Additionally, some fees are laughably small compared to the same fees levied by states that we consider our peers. There needs to be work done to ensure that fees across state government keep up with inflation, are in line with industry standards, and are comparable to those charged by peer states.

I would support liability protections for businesses that follow all public health recommendations. This includes requiring proper mask usage for all employees and customers and refusing service to customers who refuse to follow public health guidelines.

The biggest improvement I would make to the 2019 Medicaid expansion bill is lifting the sunset on the bill. We have five years of data that shows Medicaid is an important investment in the health of Montanans and the health of our economy.  This is particularly true in Billings where one of our biggest economic drivers is the medical sector. It will continue to be true the longer the COVID-19 pandemic continues. I will continue to support full funding of the program.

Montana may be luckier than many states in that our projected revenue shortfall is going to be much smaller than many states. That said, legislators are going to have to get creative with existing funds unless the federal government provides relief for state and local budgets. Our state budget is already very lean, especially after the 2017 session. Further cuts should be a method of last resort after the legislature has utilized all possible funds from special revenue accounts, made internal loans, and reduced revenue expenditures (i.e. tax credits).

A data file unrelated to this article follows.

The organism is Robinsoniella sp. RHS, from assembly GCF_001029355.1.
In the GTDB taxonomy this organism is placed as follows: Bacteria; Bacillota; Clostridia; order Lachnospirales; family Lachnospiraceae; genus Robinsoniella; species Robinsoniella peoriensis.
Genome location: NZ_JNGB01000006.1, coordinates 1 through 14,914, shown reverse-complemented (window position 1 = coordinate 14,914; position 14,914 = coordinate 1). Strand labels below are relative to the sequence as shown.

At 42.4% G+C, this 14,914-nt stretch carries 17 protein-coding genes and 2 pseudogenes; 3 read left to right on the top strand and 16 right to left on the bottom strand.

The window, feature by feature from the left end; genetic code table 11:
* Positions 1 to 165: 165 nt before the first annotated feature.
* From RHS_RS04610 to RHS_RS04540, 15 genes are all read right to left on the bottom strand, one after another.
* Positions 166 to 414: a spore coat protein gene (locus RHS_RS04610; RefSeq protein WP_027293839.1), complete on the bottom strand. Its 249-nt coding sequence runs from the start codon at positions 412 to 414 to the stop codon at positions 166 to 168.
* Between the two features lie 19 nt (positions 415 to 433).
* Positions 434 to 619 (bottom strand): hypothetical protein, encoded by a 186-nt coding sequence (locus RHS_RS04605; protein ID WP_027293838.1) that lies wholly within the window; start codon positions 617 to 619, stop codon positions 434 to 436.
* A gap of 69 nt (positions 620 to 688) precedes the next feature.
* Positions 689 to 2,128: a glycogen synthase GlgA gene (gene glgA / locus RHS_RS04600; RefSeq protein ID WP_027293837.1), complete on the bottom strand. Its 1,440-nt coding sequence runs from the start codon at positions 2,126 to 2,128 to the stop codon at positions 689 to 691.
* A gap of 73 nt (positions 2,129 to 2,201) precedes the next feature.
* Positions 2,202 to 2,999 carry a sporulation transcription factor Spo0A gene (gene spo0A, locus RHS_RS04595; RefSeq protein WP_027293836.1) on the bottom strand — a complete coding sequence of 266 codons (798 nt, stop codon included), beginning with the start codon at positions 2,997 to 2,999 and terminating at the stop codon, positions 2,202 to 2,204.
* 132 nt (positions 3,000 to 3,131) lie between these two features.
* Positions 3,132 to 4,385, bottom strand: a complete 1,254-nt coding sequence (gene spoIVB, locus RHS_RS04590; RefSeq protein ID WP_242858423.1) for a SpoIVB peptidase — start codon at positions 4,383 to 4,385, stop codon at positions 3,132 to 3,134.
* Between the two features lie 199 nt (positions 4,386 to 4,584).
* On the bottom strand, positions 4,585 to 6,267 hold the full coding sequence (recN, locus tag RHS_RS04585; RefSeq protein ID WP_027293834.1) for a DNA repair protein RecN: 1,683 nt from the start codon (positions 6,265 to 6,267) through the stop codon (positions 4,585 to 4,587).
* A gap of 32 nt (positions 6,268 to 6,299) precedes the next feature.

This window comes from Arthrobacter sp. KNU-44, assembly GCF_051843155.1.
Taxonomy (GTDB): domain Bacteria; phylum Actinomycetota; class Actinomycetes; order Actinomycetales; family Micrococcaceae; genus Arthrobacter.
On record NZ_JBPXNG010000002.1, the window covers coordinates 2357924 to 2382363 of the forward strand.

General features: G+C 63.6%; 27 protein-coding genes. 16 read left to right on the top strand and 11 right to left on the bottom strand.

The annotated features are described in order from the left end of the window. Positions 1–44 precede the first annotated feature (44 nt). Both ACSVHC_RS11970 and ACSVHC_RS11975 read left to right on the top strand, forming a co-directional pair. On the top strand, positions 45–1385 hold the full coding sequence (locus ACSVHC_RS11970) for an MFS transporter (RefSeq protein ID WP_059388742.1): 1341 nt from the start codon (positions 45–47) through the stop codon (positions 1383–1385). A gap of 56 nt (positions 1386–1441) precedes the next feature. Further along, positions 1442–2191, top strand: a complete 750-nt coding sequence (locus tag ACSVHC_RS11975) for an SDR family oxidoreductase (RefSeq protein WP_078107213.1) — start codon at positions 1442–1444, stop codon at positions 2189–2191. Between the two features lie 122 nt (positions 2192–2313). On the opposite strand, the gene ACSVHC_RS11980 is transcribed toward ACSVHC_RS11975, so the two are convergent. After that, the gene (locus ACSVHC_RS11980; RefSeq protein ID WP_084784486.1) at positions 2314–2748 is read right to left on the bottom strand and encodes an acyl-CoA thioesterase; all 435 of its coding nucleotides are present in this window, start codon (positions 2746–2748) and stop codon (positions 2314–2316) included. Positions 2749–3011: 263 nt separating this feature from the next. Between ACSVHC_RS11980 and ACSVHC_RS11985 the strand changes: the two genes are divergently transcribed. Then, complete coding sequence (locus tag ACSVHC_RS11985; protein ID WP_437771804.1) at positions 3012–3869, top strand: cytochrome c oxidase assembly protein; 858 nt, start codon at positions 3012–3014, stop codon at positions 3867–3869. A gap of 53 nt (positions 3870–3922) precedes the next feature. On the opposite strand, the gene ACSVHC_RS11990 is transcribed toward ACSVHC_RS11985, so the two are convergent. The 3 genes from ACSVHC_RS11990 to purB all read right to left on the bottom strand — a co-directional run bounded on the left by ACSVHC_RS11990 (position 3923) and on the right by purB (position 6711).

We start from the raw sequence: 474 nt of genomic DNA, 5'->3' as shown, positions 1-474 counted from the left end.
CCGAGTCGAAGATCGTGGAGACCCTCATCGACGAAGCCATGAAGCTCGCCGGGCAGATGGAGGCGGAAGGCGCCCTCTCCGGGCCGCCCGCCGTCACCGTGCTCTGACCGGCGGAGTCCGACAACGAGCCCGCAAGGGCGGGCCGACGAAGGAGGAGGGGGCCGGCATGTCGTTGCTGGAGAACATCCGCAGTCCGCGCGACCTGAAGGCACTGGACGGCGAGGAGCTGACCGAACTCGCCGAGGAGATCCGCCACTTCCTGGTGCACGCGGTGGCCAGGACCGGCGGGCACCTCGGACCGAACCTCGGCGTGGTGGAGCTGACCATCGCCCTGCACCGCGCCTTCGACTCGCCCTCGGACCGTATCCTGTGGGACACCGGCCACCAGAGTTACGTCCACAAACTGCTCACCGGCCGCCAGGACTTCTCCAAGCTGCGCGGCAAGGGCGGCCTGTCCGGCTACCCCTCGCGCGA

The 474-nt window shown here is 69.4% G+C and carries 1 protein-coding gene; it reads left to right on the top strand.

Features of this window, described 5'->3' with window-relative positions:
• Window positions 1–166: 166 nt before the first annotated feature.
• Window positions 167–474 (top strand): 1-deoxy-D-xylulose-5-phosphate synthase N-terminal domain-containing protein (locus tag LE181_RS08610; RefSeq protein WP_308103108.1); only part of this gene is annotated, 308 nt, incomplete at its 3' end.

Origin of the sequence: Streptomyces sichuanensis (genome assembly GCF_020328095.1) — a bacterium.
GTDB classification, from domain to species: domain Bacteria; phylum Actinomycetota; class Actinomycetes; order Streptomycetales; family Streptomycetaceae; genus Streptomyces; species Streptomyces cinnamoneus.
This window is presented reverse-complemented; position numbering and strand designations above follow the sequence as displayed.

I think that the ideas in SB340 [the 406 Impact District bill] were interesting and I can see how beneficial they would be for Billings and the State. The biggest revisions I would need to see to be comfortable with the bill would be a better definition for “public asset” that is narrow and reasonable and legal mechanisms ensuring that the financial liability is not somehow passed to the state and local governments if the private sector partners default on their commitments. 406 Impact Districts have the potential to bring a lot of capital into Montana. It is important to me that capital attracted to the state by SB340 economic development tool churns through our local economies as many times as possible. One way to ensure this is by applying state procurement policies that normally apply to large infrastructure projects: private partners would need to comply with competitive bidding for supplies, use union workers, pay prevailing wages, and utilize Montana-based firms if economical. I would also support an ongoing framework that requires businesses who do business in facilities that utilize the SB340 economic development tool pay a living wage and respect union protections for workers.

This is a membership communication paid for by the Billings Chamber of Commerce and provided for the benefit of our members.